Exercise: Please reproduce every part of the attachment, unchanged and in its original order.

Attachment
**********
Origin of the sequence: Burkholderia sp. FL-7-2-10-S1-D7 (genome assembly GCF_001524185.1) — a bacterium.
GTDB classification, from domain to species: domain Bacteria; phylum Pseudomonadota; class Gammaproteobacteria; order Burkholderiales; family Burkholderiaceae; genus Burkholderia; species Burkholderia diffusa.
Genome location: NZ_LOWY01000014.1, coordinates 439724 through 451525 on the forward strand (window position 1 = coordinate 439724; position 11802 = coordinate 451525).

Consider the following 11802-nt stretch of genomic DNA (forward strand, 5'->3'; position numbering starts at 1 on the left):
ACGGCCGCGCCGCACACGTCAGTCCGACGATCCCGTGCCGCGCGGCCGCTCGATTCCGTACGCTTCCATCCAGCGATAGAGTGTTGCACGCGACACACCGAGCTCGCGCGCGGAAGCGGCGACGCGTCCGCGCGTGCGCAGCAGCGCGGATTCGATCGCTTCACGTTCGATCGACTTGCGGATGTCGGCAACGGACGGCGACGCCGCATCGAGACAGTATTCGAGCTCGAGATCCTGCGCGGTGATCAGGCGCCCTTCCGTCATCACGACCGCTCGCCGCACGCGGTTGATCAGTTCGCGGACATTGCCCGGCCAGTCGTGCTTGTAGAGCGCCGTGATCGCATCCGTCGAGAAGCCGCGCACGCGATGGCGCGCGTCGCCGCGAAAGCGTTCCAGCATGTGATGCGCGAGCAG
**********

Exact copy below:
Origin of the sequence: Burkholderia sp. FL-7-2-10-S1-D7 (genome assembly GCF_001524185.1) — a bacterium.
GTDB classification, from domain to species: domain Bacteria; phylum Pseudomonadota; class Gammaproteobacteria; order Burkholderiales; family Burkholderiaceae; genus Burkholderia; species Burkholderia diffusa.
Genome location: NZ_LOWY01000014.1, coordinates 439724 through 451525 on the forward strand (window position 1 = coordinate 439724; position 11802 = coordinate 451525).

Consider the following 11802-nt stretch of genomic DNA (forward strand, 5'->3'; position numbering starts at 1 on the left):
ACGGCCGCGCCGCACACGTCAGTCCGACGATCCCGTGCCGCGCGGCCGCTCGATTCCGTACGCTTCCATCCAGCGATAGAGTGTTGCACGCGACACACCGAGCTCGCGCGCGGAAGCGGCGACGCGTCCGCGCGTGCGCAGCAGCGCGGATTCGATCGCTTCACGTTCGATCGACTTGCGGATGTCGGCAACGGACGGCGACGCCGCATCGAGACAGTATTCGAGCTCGAGATCCTGCGCGGTGATCAGGCGCCCTTCCGTCATCACGACCGCTCGCCGCACGCGGTTGATCAGTTCGCGGACATTGCCCGGCCAGTCGTGCTTGTAGAGCGCCGTGATCGCATCCGTCGAGAAGCCGCGCACGCGATGGCGCGCGTCGCCGCGAAAGCGTTCCAGCATGTGATGCGCGAGCAG